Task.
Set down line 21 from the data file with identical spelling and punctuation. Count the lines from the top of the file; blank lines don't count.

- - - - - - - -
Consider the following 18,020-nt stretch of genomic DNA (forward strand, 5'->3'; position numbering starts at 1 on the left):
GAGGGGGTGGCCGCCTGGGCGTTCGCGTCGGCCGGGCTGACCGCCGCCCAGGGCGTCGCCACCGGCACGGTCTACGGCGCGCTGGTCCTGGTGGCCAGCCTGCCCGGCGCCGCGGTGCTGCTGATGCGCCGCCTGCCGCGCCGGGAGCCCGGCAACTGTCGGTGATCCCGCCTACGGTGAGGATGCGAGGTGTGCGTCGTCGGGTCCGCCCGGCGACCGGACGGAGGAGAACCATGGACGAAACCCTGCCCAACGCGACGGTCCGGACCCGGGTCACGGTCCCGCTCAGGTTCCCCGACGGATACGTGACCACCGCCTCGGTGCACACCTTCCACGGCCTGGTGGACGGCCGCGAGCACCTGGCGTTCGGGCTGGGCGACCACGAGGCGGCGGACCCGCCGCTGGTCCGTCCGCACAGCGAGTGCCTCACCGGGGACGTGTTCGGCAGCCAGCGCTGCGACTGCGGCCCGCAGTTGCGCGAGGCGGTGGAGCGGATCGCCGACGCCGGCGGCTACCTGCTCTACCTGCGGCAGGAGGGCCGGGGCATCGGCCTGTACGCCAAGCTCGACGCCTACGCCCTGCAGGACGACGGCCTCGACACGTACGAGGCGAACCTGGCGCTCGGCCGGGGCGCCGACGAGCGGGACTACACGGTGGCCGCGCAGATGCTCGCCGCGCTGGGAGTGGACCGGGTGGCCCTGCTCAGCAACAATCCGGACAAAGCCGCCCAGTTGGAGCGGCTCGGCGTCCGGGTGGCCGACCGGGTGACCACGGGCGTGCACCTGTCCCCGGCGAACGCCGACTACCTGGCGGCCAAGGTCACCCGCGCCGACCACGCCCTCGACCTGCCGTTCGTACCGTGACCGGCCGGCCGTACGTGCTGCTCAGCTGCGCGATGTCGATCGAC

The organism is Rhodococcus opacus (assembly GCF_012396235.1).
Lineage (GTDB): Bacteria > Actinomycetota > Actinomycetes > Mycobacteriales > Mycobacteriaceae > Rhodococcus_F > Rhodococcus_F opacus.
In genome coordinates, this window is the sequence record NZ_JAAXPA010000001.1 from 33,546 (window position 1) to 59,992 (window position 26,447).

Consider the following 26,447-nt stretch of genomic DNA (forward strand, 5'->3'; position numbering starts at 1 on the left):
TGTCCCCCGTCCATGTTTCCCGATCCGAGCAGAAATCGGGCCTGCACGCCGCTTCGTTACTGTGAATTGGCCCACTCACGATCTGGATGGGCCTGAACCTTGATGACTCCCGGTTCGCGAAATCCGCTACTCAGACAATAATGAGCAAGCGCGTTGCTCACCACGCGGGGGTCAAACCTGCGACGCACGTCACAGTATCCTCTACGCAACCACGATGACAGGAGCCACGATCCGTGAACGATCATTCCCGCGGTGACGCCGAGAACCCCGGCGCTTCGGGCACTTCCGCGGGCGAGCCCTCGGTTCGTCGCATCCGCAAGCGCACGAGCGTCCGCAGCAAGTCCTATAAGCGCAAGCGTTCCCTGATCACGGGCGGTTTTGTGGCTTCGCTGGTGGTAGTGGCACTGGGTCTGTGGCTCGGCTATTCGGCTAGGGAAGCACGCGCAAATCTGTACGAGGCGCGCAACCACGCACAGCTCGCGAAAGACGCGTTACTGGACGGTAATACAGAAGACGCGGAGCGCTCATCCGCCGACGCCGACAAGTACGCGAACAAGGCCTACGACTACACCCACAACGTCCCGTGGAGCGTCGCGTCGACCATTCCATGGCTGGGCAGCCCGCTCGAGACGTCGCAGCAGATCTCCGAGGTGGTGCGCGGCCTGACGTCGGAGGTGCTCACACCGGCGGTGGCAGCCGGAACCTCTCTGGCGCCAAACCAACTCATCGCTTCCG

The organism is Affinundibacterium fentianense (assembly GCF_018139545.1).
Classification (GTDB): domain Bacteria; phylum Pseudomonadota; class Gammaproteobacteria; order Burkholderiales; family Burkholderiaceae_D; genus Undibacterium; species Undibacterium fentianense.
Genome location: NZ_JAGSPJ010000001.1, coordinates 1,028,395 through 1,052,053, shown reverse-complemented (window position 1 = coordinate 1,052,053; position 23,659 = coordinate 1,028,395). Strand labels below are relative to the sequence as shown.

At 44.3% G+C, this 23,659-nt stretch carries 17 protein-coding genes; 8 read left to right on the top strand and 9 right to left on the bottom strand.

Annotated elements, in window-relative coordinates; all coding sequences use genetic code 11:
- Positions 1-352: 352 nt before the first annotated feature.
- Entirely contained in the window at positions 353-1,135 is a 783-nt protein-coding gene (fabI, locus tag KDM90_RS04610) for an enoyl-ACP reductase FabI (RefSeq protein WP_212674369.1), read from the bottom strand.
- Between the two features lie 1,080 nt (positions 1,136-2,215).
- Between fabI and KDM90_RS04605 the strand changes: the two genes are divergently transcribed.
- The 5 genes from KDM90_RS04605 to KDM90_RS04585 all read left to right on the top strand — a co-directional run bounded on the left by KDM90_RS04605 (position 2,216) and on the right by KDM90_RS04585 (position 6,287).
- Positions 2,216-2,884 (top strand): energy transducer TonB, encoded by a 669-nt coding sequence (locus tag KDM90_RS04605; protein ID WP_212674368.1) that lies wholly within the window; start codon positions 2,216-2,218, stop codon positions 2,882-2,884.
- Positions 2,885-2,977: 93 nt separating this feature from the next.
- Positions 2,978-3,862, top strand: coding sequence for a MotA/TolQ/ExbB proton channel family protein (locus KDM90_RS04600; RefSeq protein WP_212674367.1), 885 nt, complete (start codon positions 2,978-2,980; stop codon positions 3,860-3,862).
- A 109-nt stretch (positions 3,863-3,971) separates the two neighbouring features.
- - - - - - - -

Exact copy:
- A 109-nt stretch (positions 3,863-3,971) separates the two neighbouring features.